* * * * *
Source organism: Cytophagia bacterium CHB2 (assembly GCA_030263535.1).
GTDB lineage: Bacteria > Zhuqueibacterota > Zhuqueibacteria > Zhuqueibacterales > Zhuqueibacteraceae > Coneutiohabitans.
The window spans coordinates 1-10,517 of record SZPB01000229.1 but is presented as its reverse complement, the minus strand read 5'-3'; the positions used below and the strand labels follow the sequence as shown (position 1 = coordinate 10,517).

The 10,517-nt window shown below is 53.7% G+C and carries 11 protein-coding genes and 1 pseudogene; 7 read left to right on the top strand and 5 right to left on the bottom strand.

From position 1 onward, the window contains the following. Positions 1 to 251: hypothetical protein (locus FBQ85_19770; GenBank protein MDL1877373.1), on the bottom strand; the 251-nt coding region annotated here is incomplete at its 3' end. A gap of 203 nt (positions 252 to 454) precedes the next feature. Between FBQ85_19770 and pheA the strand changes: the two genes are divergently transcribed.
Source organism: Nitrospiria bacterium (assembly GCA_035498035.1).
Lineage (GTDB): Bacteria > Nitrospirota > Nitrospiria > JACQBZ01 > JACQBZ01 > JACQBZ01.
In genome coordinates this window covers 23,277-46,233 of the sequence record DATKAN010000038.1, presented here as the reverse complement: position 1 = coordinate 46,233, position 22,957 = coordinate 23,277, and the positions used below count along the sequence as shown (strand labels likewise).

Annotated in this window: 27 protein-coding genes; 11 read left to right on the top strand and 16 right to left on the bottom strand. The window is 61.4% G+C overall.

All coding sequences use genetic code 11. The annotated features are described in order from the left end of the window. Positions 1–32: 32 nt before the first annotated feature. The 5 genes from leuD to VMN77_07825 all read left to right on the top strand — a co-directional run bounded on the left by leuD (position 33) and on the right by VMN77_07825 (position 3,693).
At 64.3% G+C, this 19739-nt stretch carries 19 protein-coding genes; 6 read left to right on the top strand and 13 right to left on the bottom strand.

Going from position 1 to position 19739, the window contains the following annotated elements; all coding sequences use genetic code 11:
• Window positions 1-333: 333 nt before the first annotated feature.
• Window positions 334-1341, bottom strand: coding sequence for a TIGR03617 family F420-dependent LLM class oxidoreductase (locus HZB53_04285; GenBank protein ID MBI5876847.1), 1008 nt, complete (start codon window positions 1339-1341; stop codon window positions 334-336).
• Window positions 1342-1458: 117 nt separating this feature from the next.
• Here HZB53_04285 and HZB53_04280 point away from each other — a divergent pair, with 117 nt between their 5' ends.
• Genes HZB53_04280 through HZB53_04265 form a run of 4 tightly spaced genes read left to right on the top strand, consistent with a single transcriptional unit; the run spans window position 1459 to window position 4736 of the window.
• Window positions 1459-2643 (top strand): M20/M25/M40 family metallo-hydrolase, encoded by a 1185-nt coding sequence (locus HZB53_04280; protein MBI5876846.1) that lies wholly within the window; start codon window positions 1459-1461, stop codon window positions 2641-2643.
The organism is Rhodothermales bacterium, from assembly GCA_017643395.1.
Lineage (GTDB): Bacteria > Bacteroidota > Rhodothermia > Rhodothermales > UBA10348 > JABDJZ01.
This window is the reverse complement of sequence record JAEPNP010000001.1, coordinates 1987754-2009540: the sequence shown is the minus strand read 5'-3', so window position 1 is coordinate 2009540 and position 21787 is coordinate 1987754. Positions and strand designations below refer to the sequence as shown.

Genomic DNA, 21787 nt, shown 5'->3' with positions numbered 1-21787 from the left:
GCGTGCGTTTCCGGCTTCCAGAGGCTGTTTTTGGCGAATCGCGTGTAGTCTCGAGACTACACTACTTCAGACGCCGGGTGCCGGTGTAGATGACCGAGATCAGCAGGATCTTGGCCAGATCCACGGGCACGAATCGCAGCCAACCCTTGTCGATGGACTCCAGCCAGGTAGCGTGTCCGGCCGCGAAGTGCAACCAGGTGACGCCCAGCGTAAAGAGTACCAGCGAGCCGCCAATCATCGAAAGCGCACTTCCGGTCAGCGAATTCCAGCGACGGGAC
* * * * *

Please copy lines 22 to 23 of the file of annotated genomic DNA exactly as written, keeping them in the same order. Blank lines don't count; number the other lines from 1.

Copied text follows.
Genomic DNA, 21787 nt, shown 5'->3' with positions numbered 1-21787 from the left:
GCGTGCGTTTCCGGCTTCCAGAGGCTGTTTTTGGCGAATCGCGTGTAGTCTCGAGACTACACTACTTCAGACGCCGGGTGCCGGTGTAGATGACCGAGATCAGCAGGATCTTGGCCAGATCCACGGGCACGAATCGCAGCCAACCCTTGTCGATGGACTCCAGCCAGGTAGCGTGTCCGGCCGCGAAGTGCAACCAGGTGACGCCCAGCGTAAAGAGTACCAGCGAGCCGCCAATCATCGAAAGCGCACTTCCGGTCAGCGAATTCCAGCGACGGGAC